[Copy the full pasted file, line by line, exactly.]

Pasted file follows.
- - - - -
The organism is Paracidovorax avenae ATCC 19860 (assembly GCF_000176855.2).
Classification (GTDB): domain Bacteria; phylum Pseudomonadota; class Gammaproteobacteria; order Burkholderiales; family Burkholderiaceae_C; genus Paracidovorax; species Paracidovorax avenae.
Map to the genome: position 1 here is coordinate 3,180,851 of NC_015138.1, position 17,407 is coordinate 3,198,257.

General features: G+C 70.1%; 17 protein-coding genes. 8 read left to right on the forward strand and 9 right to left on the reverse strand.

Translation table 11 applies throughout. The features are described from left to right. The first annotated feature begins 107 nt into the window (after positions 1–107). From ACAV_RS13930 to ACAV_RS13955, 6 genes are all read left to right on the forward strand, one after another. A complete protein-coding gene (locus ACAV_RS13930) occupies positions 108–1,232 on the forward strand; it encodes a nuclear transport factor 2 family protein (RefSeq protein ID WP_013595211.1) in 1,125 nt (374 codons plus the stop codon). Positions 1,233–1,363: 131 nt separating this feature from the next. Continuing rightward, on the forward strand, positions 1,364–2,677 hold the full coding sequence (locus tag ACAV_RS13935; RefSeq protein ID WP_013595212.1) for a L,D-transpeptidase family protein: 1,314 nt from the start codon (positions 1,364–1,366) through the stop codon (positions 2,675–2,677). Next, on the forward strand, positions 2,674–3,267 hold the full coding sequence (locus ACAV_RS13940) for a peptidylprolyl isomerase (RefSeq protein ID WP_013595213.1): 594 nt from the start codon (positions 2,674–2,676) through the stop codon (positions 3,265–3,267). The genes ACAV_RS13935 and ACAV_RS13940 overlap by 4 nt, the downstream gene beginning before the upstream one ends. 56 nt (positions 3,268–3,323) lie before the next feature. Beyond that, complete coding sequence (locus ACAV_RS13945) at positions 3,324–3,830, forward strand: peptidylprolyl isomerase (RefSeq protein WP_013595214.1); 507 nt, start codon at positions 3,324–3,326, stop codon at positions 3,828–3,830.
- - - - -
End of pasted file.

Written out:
The organism is Paracidovorax avenae ATCC 19860 (assembly GCF_000176855.2).
Classification (GTDB): domain Bacteria; phylum Pseudomonadota; class Gammaproteobacteria; order Burkholderiales; family Burkholderiaceae_C; genus Paracidovorax; species Paracidovorax avenae.
Map to the genome: position 1 here is coordinate 3,180,851 of NC_015138.1, position 17,407 is coordinate 3,198,257.

General features: G+C 70.1%; 17 protein-coding genes. 8 read left to right on the forward strand and 9 right to left on the reverse strand.

Translation table 11 applies throughout. The features are described from left to right. The first annotated feature begins 107 nt into the window (after positions 1–107). From ACAV_RS13930 to ACAV_RS13955, 6 genes are all read left to right on the forward strand, one after another. A complete protein-coding gene (locus ACAV_RS13930) occupies positions 108–1,232 on the forward strand; it encodes a nuclear transport factor 2 family protein (RefSeq protein ID WP_013595211.1) in 1,125 nt (374 codons plus the stop codon). Positions 1,233–1,363: 131 nt separating this feature from the next. Continuing rightward, on the forward strand, positions 1,364–2,677 hold the full coding sequence (locus tag ACAV_RS13935; RefSeq protein ID WP_013595212.1) for a L,D-transpeptidase family protein: 1,314 nt from the start codon (positions 1,364–1,366) through the stop codon (positions 2,675–2,677). Next, on the forward strand, positions 2,674–3,267 hold the full coding sequence (locus ACAV_RS13940) for a peptidylprolyl isomerase (RefSeq protein ID WP_013595213.1): 594 nt from the start codon (positions 2,674–2,676) through the stop codon (positions 3,265–3,267). The genes ACAV_RS13935 and ACAV_RS13940 overlap by 4 nt, the downstream gene beginning before the upstream one ends. 56 nt (positions 3,268–3,323) lie before the next feature. Beyond that, complete coding sequence (locus ACAV_RS13945) at positions 3,324–3,830, forward strand: peptidylprolyl isomerase (RefSeq protein WP_013595214.1); 507 nt, start codon at positions 3,324–3,326, stop codon at positions 3,828–3,830.